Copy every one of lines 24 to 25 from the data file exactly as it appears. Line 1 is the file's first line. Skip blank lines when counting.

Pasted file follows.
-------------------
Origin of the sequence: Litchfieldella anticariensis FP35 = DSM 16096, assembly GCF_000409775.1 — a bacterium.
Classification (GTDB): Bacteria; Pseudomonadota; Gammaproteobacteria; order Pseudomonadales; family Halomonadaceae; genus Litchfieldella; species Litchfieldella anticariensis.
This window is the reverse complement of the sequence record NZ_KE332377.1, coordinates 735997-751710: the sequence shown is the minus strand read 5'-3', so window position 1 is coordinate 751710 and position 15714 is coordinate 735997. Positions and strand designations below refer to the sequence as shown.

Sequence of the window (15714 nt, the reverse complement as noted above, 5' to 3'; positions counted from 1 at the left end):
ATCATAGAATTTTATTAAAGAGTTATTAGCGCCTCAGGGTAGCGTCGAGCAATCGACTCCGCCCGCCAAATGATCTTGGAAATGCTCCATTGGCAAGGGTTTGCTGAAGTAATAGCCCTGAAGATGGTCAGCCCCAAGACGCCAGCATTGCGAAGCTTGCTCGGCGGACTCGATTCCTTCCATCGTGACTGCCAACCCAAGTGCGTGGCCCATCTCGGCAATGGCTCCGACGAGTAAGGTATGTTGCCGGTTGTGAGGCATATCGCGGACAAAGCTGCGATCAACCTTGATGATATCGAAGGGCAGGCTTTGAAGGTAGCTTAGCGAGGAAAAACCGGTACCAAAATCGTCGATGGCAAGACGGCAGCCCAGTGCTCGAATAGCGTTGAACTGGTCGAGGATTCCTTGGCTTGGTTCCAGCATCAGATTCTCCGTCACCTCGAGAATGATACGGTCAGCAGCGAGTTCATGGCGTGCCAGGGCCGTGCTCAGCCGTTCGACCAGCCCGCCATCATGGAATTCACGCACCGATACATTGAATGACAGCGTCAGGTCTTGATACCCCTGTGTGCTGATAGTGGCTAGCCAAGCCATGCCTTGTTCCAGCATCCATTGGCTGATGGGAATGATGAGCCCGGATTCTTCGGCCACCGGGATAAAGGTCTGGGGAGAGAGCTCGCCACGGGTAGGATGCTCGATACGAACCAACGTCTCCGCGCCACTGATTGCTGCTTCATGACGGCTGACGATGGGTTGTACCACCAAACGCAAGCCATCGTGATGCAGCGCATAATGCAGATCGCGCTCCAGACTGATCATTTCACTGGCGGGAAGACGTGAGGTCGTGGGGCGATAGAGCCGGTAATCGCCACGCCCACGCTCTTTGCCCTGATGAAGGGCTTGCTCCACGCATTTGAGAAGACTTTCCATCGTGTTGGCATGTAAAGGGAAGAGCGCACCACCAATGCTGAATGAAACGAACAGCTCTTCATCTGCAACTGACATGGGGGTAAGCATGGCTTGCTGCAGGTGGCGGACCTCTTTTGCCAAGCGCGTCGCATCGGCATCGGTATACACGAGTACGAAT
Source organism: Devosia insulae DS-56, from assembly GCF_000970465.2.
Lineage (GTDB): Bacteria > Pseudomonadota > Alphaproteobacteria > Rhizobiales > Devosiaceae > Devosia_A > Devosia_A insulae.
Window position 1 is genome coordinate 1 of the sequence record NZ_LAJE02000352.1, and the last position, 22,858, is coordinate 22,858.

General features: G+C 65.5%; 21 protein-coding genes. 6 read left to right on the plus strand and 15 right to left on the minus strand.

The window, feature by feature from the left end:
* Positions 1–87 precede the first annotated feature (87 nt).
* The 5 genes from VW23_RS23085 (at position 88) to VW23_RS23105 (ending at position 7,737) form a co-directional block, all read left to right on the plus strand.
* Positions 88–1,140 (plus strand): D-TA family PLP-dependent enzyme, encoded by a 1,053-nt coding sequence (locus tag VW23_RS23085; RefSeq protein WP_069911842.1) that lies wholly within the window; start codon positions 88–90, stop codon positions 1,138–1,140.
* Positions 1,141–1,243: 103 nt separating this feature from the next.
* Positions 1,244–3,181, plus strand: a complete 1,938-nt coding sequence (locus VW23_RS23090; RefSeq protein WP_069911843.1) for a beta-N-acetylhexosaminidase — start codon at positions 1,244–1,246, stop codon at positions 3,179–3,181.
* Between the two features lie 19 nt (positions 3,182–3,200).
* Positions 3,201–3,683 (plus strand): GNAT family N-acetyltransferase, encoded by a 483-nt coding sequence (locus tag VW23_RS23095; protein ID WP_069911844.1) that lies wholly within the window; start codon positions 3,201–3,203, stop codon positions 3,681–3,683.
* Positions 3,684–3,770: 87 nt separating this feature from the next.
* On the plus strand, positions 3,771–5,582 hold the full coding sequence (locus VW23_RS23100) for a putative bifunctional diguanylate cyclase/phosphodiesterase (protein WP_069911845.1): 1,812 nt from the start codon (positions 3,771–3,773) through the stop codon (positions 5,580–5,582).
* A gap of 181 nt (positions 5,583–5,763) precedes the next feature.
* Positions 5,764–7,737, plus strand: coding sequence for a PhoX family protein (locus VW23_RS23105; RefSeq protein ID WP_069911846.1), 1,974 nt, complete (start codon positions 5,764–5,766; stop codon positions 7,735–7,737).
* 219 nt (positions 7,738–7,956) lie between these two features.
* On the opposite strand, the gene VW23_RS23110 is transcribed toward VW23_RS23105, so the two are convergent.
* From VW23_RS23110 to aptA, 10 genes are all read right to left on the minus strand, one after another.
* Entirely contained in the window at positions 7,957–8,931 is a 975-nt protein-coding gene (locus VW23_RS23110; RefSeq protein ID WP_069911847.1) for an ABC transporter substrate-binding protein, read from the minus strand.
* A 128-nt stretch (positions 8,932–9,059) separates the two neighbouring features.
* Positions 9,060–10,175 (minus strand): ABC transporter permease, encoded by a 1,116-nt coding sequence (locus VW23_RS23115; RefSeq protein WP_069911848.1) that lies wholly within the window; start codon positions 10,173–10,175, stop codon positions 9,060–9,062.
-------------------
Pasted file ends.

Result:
* From VW23_RS23110 to aptA, 10 genes are all read right to left on the minus strand, one after another.
* Entirely contained in the window at positions 7,957–8,931 is a 975-nt protein-coding gene (locus VW23_RS23110; RefSeq protein ID WP_069911847.1) for an ABC transporter substrate-binding protein, read from the minus strand.